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A breakdown of how the Patriots’ offensive problems led to their playoff demise

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The Patriots were a mess on offense, and it was too much for them to overcome. Geoff Schwartz explains why there’s plenty of blame to go around.

Patriots QB Tom Brady sits on the ground as a teammate reaches down to help him up, superimposed on a gray, blue, and purple background with geometric shapes
Tom Brady and the Patriots lost in the Wild Card Round for the first time in a decade.

The wicked witch of the NFL is dead for the 2019 season! The New England Patriots, with their six Super Bowls and with the mystique of playoff games in Foxborough, were ousted in the postseason by the red-hot Tennessee Titans. Contrary to popular belief, the Titans won this game not because of their rushing attack, but because of the Patriots’ inability to function on offense.

The Patriots’ offensive problems weren’t just one person’s fault, but a collective failure of all the parts.

Without being too obvious, the goal of an offense is scoring points. To score points, an offense needs to be efficient. Efficiency is built through gameplanning, install of plays, coaching, practice, and technique. It’s also built with an understanding of your weaknesses.

Your quarterback can only do so much? You get him easy throws and take chances when provided. You have an offensive lineman or two who aren’t as good as the rest? Give them help. Have a couple of slow WRs? You find formations to get them into open spaces.

When you know what your weaknesses are, you can devise a gameplan to make it work.

For example, when I started my first game in 2009 with the Panthers, the team was worried about putting me into the lineup. They changed protections to help me at right tackle. I got a tight end more often, some running chips. We put in designed rollouts to limit my exposure to pass rushers. In the run game, we set up some double teams. The game went awesome. I played well and we beat a Vikings team that lost late in that year’s NFC Championship Game.

You should be able to hide one or two deficiencies, but what happens when you have multiple issues at once? Well, you’re the Patriots from this past weekend in the Wild Card Round.

Their offense is a perfect example of why an entire side of the ball, or a unit, can struggle: a different person will screw up each play. First, it’s the right guard. Next play, it’s the wide receiver. Then it’s the QB. Oops, now the running back.

When this happens, you can’t “hide” any member of the offense. The playcalling can be conservative because the playcaller doesn’t trust the operation to work, and therefore pulls it back.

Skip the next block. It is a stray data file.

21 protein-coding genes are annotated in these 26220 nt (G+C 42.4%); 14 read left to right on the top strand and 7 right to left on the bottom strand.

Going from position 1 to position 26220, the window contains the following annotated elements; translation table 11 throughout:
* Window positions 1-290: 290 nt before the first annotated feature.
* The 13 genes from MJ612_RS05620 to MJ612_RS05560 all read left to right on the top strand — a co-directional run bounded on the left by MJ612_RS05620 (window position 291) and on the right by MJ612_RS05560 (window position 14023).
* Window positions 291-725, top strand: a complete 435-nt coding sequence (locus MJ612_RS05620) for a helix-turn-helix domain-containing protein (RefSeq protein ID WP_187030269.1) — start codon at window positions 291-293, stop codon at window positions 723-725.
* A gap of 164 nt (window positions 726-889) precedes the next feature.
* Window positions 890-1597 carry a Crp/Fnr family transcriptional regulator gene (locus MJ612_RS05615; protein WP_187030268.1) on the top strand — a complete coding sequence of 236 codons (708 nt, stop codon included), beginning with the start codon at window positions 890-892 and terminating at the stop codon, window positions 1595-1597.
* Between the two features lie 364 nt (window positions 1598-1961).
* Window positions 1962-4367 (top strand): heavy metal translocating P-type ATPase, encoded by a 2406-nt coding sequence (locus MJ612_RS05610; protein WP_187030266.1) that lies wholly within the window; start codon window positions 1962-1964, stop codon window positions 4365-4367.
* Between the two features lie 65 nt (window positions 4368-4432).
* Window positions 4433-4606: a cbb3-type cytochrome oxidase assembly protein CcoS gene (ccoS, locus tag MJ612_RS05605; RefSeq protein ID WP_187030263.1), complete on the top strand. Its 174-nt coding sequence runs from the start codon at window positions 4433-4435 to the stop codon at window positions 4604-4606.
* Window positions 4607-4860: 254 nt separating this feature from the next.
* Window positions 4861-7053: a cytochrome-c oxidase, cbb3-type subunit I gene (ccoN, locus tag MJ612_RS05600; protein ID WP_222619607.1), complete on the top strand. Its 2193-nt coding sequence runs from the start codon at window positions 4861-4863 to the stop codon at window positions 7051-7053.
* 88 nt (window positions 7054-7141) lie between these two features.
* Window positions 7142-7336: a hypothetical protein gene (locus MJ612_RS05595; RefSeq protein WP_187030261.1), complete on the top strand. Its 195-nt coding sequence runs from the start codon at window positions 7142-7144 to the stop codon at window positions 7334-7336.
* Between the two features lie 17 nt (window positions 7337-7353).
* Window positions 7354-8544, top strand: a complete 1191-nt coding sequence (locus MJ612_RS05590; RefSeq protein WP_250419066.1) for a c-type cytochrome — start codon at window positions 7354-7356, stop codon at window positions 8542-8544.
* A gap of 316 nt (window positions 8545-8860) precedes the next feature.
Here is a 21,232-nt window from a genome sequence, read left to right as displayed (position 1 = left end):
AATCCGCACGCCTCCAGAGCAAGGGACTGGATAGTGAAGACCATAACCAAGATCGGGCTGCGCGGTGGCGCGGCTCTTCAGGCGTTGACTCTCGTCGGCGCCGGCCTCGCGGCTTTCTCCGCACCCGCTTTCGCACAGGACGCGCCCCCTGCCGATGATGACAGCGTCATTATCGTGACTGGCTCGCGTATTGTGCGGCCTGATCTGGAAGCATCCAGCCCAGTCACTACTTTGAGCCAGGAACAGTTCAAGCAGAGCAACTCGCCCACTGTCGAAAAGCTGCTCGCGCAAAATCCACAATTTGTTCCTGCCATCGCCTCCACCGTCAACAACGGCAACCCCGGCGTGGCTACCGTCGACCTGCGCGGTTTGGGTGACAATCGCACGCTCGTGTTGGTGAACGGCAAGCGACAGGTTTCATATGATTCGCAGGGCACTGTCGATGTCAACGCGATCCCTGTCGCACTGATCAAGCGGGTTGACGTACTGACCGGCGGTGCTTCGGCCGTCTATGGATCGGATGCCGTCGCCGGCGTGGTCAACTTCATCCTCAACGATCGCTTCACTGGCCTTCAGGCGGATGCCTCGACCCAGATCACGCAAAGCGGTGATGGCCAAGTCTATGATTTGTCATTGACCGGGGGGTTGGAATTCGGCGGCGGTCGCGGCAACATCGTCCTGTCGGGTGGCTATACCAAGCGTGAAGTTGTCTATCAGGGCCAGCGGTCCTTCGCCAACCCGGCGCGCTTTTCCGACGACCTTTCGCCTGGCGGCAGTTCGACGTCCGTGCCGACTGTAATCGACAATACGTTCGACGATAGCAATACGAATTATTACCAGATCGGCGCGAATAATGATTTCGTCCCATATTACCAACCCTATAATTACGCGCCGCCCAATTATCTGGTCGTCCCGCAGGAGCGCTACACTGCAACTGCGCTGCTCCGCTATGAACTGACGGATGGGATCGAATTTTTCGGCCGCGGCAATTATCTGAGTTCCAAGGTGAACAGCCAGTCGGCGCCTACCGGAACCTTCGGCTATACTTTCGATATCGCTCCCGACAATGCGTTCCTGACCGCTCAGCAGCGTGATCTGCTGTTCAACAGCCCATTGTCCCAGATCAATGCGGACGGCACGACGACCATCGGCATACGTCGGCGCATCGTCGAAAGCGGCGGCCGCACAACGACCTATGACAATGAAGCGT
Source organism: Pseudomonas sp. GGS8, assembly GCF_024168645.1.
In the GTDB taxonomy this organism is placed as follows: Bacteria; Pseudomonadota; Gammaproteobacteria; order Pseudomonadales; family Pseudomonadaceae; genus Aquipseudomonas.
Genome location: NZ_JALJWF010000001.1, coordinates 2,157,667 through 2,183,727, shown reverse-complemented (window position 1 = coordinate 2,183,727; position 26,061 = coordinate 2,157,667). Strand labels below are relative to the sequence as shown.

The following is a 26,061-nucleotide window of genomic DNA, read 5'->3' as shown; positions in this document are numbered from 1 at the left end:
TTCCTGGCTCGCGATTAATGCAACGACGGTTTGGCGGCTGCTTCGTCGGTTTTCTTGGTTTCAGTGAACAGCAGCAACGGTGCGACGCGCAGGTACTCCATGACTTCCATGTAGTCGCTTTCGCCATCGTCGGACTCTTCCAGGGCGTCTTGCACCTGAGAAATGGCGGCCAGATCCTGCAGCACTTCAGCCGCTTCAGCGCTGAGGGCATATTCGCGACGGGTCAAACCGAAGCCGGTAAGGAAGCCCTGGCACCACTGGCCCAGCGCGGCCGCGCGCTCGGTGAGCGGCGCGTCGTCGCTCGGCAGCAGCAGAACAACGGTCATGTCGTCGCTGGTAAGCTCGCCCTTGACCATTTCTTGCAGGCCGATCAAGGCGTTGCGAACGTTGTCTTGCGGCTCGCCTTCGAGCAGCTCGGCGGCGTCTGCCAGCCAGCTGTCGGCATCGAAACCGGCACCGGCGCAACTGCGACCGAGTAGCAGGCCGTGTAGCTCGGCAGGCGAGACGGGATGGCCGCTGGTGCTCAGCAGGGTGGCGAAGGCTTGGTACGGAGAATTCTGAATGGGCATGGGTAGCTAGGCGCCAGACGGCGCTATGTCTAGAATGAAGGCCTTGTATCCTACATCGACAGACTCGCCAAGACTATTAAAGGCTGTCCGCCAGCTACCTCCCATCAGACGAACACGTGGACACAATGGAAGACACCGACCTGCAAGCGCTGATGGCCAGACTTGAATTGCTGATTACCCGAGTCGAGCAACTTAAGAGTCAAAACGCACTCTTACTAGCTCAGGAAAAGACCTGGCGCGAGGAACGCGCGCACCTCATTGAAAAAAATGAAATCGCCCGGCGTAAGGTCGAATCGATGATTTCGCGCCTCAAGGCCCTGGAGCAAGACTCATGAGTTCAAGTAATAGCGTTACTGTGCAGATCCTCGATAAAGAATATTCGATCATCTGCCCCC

As one could imagine, all of this would make a quarterback not play as well. And when that quarterback is 42 years old with some loss of arm strength, it would shake his confidence in the offense. This all showed in the final two months with Tom Brady. He was not confident in receivers outside of Julian Edelman. And while there were signs that Brady is getting old and his play is diminishing, for the most part, that wasn’t the case against the Titans. Other than a few throws, he was his usual pinpoint self.

With that being said, let’s break down the Patriots’ offensive performance from Saturday to show how and why an offense doesn’t work.

8 different times a Patriots player screwed up on offense

Here’s a look at the mistakes the offense made, and who was most at fault, against the Titans.

1. First quarter, 12:46, third-and-3: Right tackle Marcus Cannon

The Patriots marched all the way down the field on their first drive. It was third down and they were attempting a play-action pass here. Linebackers read the action of the OL through to the running back. If an offensive lineman doesn’t sell the run, the linebackers will immediately drop. In general, the Titans attempted all game to limit the Patriots’ ability to generate big plays off play-action pass. They stayed in a two-high safety look, and the safeties never stepped up on run action.

But this play is one where they didn’t need the safeties to move at all, just the one linebacker. Right tackle Marcus Cannon didn’t sell the run on this play. Maybe he thought a twist was coming, or the Titans were bringing pressure and that the linebacker was dropping so he wanted to scoop up the three-technique. Cannon is normally good at play-action sell, as we saw the rest of the game.

However, him not selling the run allowed the linebacker to attempt to hit Edelman and drop back into coverage to disrupt this throw.

Patriots RT Marcus Cannon sets up in pass protection on a play action fake and Titans LB Rashaan Evans drops back into coverage

Rashaan Evans might have been dropping anyway, but selling the run would’ve held him a count, just long enough to open a window. I think Brady thought he wouldn’t be there because this ball could have easily been intercepted.

A tiny technique error might have cost the Pats an early touchdown.

2. First quarter, 3:41, first-and-10: Left guard Joe Thuney and fullback Elandon Roberts